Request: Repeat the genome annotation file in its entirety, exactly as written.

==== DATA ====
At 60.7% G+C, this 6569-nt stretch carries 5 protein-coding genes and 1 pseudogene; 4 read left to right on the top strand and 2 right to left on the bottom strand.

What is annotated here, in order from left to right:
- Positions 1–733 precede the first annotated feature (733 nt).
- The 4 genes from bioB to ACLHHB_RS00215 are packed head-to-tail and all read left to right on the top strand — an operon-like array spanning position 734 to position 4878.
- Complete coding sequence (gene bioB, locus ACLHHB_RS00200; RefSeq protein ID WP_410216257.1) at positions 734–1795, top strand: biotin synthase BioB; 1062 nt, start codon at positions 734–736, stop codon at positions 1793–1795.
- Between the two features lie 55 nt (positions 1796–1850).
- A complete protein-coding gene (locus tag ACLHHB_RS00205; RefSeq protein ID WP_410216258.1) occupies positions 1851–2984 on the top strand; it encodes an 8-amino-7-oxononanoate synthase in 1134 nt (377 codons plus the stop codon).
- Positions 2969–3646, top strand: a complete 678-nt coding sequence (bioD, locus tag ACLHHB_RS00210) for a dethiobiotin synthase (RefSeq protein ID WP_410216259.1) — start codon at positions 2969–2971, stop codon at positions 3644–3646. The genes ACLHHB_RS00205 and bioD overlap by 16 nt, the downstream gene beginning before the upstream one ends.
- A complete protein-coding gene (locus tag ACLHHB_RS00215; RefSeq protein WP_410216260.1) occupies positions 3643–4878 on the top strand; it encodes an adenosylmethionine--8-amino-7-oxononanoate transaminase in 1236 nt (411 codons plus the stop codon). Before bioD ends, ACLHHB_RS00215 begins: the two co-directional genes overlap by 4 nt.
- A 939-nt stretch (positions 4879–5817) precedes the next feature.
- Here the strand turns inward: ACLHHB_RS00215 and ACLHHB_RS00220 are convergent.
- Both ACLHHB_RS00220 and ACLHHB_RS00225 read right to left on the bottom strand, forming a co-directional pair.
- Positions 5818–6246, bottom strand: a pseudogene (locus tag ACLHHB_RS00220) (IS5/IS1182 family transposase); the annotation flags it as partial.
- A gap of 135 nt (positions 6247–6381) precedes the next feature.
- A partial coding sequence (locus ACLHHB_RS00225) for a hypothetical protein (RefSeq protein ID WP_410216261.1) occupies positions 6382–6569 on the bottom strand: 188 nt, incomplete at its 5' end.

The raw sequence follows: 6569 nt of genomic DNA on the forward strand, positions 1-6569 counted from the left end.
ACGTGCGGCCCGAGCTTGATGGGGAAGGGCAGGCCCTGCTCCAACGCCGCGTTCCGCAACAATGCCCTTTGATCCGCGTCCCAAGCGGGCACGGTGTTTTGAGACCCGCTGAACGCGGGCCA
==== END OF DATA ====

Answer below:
At 60.7% G+C, this 6569-nt stretch carries 5 protein-coding genes and 1 pseudogene; 4 read left to right on the top strand and 2 right to left on the bottom strand.

What is annotated here, in order from left to right:
- Positions 1–733 precede the first annotated feature (733 nt).
- The 4 genes from bioB to ACLHHB_RS00215 are packed head-to-tail and all read left to right on the top strand — an operon-like array spanning position 734 to position 4878.
- Complete coding sequence (gene bioB, locus ACLHHB_RS00200; RefSeq protein ID WP_410216257.1) at positions 734–1795, top strand: biotin synthase BioB; 1062 nt, start codon at positions 734–736, stop codon at positions 1793–1795.
- Between the two features lie 55 nt (positions 1796–1850).
- A complete protein-coding gene (locus tag ACLHHB_RS00205; RefSeq protein ID WP_410216258.1) occupies positions 1851–2984 on the top strand; it encodes an 8-amino-7-oxononanoate synthase in 1134 nt (377 codons plus the stop codon).
- Positions 2969–3646, top strand: a complete 678-nt coding sequence (bioD, locus tag ACLHHB_RS00210) for a dethiobiotin synthase (RefSeq protein ID WP_410216259.1) — start codon at positions 2969–2971, stop codon at positions 3644–3646. The genes ACLHHB_RS00205 and bioD overlap by 16 nt, the downstream gene beginning before the upstream one ends.
- A complete protein-coding gene (locus tag ACLHHB_RS00215; RefSeq protein WP_410216260.1) occupies positions 3643–4878 on the top strand; it encodes an adenosylmethionine--8-amino-7-oxononanoate transaminase in 1236 nt (411 codons plus the stop codon). Before bioD ends, ACLHHB_RS00215 begins: the two co-directional genes overlap by 4 nt.
- A 939-nt stretch (positions 4879–5817) precedes the next feature.
- Here the strand turns inward: ACLHHB_RS00215 and ACLHHB_RS00220 are convergent.
- Both ACLHHB_RS00220 and ACLHHB_RS00225 read right to left on the bottom strand, forming a co-directional pair.
- Positions 5818–6246, bottom strand: a pseudogene (locus tag ACLHHB_RS00220) (IS5/IS1182 family transposase); the annotation flags it as partial.
- A gap of 135 nt (positions 6247–6381) precedes the next feature.
- A partial coding sequence (locus ACLHHB_RS00225) for a hypothetical protein (RefSeq protein ID WP_410216261.1) occupies positions 6382–6569 on the bottom strand: 188 nt, incomplete at its 5' end.

The raw sequence follows: 6569 nt of genomic DNA on the forward strand, positions 1-6569 counted from the left end.
ACGTGCGGCCCGAGCTTGATGGGGAAGGGCAGGCCCTGCTCCAACGCCGCGTTCCGCAACAATGCCCTTTGATCCGCGTCCCAAGCGGGCACGGTGTTTTGAGACCCGCTGAACGCGGGCCA